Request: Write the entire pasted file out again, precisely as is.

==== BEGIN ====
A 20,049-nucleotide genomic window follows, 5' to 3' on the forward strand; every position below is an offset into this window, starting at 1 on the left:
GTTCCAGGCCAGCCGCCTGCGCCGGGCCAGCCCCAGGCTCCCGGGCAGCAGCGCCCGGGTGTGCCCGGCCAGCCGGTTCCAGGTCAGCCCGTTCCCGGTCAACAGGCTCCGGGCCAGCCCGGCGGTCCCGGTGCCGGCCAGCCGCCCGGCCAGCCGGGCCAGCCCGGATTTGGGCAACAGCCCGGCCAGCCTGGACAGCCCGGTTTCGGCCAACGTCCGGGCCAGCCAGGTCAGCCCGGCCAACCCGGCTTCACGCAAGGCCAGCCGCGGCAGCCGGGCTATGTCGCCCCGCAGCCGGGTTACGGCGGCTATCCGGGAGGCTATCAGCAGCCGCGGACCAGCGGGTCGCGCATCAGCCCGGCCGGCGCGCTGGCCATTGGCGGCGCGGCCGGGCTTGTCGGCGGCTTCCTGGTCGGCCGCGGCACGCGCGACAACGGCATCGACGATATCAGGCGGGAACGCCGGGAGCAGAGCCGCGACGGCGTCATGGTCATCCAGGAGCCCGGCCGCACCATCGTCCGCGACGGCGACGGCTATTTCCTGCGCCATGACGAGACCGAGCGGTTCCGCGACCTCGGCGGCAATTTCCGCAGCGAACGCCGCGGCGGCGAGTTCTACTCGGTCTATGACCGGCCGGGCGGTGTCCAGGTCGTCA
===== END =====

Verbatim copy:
A 20,049-nucleotide genomic window follows, 5' to 3' on the forward strand; every position below is an offset into this window, starting at 1 on the left:
GTTCCAGGCCAGCCGCCTGCGCCGGGCCAGCCCCAGGCTCCCGGGCAGCAGCGCCCGGGTGTGCCCGGCCAGCCGGTTCCAGGTCAGCCCGTTCCCGGTCAACAGGCTCCGGGCCAGCCCGGCGGTCCCGGTGCCGGCCAGCCGCCCGGCCAGCCGGGCCAGCCCGGATTTGGGCAACAGCCCGGCCAGCCTGGACAGCCCGGTTTCGGCCAACGTCCGGGCCAGCCAGGTCAGCCCGGCCAACCCGGCTTCACGCAAGGCCAGCCGCGGCAGCCGGGCTATGTCGCCCCGCAGCCGGGTTACGGCGGCTATCCGGGAGGCTATCAGCAGCCGCGGACCAGCGGGTCGCGCATCAGCCCGGCCGGCGCGCTGGCCATTGGCGGCGCGGCCGGGCTTGTCGGCGGCTTCCTGGTCGGCCGCGGCACGCGCGACAACGGCATCGACGATATCAGGCGGGAACGCCGGGAGCAGAGCCGCGACGGCGTCATGGTCATCCAGGAGCCCGGCCGCACCATCGTCCGCGACGGCGACGGCTATTTCCTGCGCCATGACGAGACCGAGCGGTTCCGCGACCTCGGCGGCAATTTCCGCAGCGAACGCCGCGGCGGCGAGTTCTACTCGGTCTATGACCGGCCGGGCGGTGTCCAGGTCGTCA